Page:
The average US homeowner gained $60k in home equity in the last 12 months and home equity remains the most predictive indicator for Repair & Remodeling spending (~45% of BXC’s revenues are tied to R&R).19 The median age of owner-occupied homes is at a record high of 41 years. On top of that, we are just now lapping the critical 20-year anniversary of homes built during the 2002-2006 boom, an age in a home’s life where remodeling spend takes a significant step function higher. This remains an underappreciated R&R driver and we believe it is showing up in the numbers.

Contrary to popular belief,spending on discretionary home remodeling for owner occupied homes is still ~16% below its 2007 peak.20 The growth in R&R spending as of late has been driven more by the first R, Repair (e.g., new roofing, new siding, HVAC replacement, water heaters, etc.), as opposed to spending on discretionary projects (such as kitchen and bath remodels, new decks, room additions, etc.). Cumulative Home improvement spending overall post Covid-lockdown is now only $7 billion, or ~1.2% above its long term trendline, thus we think it is safe to infer that lingering fears of significant pull-forward of R&R spending are no longer warranted.21

BXC shares trade at a >50% FCF yield on 2022 numbers and a 25%+ FCF yield on our 2023 estimates. With a new management team that is aggressively managing commodity lumber inventories, along with a highly variable cost structure and outsized exposure to what we expect to be resilient R&R spending, at 2-4x FCF we believe BXC remains grossly undervalued relative to its ongoing earnings power. In our Base Case, we think shares are a double from the $65 range which assumes earnings decline by 50% and the market ascribes a measly 8x multiple, a ~33% discount to its historical average which includes times when leverage was dangerously elevated.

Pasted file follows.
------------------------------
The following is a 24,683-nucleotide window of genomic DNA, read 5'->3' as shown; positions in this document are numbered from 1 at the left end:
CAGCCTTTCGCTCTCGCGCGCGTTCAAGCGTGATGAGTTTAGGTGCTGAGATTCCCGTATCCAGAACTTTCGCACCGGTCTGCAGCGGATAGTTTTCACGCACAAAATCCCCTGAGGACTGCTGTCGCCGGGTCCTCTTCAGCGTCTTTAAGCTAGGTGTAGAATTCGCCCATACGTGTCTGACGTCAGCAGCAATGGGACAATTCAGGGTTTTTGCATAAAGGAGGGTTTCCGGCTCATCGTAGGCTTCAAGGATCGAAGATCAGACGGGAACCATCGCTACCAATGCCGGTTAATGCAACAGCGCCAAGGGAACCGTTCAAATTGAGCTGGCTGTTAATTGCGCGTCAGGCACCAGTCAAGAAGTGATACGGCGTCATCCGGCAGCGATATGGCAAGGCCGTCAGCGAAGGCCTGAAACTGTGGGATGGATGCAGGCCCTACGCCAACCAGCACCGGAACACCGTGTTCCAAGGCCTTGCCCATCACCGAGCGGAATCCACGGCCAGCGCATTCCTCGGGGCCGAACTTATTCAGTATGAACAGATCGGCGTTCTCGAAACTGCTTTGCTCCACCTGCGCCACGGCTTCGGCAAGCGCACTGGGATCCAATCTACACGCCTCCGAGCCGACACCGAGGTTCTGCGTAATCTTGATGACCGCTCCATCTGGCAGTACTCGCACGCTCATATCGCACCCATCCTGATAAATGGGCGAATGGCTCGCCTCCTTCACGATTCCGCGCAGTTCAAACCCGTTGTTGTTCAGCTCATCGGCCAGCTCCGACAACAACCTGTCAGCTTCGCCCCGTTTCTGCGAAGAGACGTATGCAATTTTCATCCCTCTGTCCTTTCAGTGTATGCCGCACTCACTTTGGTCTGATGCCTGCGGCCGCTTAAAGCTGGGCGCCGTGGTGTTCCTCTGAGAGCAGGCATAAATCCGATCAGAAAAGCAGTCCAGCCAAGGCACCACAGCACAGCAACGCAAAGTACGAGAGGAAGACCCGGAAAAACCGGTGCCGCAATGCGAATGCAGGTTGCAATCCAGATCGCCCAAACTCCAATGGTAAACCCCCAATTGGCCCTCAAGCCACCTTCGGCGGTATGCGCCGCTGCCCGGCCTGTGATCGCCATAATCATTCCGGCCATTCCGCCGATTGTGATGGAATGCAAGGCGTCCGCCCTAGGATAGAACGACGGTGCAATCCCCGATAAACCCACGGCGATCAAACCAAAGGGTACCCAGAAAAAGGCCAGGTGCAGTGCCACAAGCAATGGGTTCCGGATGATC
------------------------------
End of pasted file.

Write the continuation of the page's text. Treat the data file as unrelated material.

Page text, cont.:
Crocs, Inc. (CROX)

Crocs is a new long position. While the shoes are often perceived as a fad, it might surprise many of you that the Crocs brand has not only endured for 20 years but is still growing by >20% organically (on top of 73% revenue growth in Q3 last year) with mid-to-high 20% operating margins.

Chart: Crocs sales

Aside from being a consumer discretionary company and perceived Covid lockdown beneficiary at peak earnings, why did the market offer up the opportunity recently to buy CROX at its lowest earnings multiple ever? The company levered up to buy a relatively unknown shoe brand HEYDUDE for $2.5 billion in an auction process that was at first looked at with great skepticism. With the passage of time (and initial results), we think the market is coming around to the idea that the acquisition was a good one as the shoes will grow to become even more wildly popular. Academy Sports (ASO) recently called them out on their September 7th earnings call, saying, “We're also excited to launch HEYDUDE in all stores in July just in time for back-to-school. We're seeing strong early results and expect HEYDUDE to be a sales driver versus the remainder of the year."